Let’s Talk: Ableism and Body Positivity with Annie Segarra
“Love your body” is a phrase often related to the body positivity movement – but it doesn’t make everyone feel good. With so much focus on the body and what it can do for us, the movement and language surrounding it often excludes people with disabilities, chronic illnesses and those with more fluid relationships with their bodies.
We’ve passed the mic to content creator, activist for disabled and LGBTQ+ rights and Dove Partner, Annie Segarra, to talk about ableism, representation and changing the narrative around body positivity.
Ableism, like so many other forms of oppression, is reinforced by massively unchallenged beauty ideals and mainstream representation. Visibly apparent disabilities, whether mobility aid users, amputees, people with scars, skin or facial differences and disfigurements, are consistently underrepresented, misrepresented, and outcasted as freaks or villains.
In the years I’ve spent in recovery from disordered eating and Body Dysmorphic Disorder, it was learning about ableism and fatmisia (fat antagonism) and understanding them as injustices that led me down a path to stop hating my body. Something I’ve found to be true is that having an awareness of social injustice can help us heal our relationship with our bodies, which in turn helps heal our prejudices against others, too.’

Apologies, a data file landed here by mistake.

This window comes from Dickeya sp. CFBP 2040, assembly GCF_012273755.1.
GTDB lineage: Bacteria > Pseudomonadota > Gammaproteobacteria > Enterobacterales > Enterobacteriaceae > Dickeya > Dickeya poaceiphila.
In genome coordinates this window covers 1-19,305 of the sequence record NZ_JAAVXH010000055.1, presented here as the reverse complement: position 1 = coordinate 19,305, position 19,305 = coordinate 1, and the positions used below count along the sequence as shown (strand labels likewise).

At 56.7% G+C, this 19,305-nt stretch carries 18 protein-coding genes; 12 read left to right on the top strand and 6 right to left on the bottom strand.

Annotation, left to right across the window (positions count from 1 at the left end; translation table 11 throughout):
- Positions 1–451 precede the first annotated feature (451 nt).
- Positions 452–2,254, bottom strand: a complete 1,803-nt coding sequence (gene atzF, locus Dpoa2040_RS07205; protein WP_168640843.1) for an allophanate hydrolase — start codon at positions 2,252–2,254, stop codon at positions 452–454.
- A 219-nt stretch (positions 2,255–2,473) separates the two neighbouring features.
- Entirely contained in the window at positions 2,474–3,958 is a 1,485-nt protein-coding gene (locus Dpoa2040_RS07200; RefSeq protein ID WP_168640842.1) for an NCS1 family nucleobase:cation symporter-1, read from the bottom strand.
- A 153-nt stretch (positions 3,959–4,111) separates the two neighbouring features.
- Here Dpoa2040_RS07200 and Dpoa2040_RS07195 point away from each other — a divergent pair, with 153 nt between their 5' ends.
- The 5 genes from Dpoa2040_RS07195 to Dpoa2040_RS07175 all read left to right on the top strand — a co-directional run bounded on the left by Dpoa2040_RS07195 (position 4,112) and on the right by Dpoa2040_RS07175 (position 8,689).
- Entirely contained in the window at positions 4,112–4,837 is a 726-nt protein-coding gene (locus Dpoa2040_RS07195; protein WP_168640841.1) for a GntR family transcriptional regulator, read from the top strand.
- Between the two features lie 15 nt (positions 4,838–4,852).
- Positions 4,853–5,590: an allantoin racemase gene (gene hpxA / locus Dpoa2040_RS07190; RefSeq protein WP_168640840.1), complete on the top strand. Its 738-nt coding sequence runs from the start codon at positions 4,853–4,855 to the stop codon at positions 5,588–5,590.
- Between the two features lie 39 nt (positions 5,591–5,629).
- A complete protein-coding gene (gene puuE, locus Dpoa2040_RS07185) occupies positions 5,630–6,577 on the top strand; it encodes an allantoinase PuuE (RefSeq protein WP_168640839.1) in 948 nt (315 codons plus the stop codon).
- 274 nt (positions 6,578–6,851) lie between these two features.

While I was running ‘Stop Hating Your Body’, my body image and recovery focused blog, I was introduced to the disability community online. It became quite clear that the community was, and still is, in great need of being included and represented in body positive spaces.
So, when I then became a wheelchair user myself at the age of 23, I’d already been presented with various images of young people using wheelchairs, canes, and other mobility devices. The limited representation of mobility aid users online gave me a deeper understanding of what body diversity really means. And after a very brief moment of grief and insecurity about my body, I found myself quickly wanting to be the representation that I needed. I wanted to hold my head high and be visible in the hope that anyone else experiencing those same feelings could feel them as momentarily as I did – and come into their disabled identity with unshaking pride.
Because ableism is so deeply ingrained in society, for many people it’s an incredibly difficult thing to unlearn; to shake off fear and pity and start celebrating diversity and seeing everyone as equals. I’ve only scratched the surface in the dialogue about disability and body positivity. But I hope that the more we have these conversations, open our minds to learn and unlearn, and take action, the closer we are to equity and equality.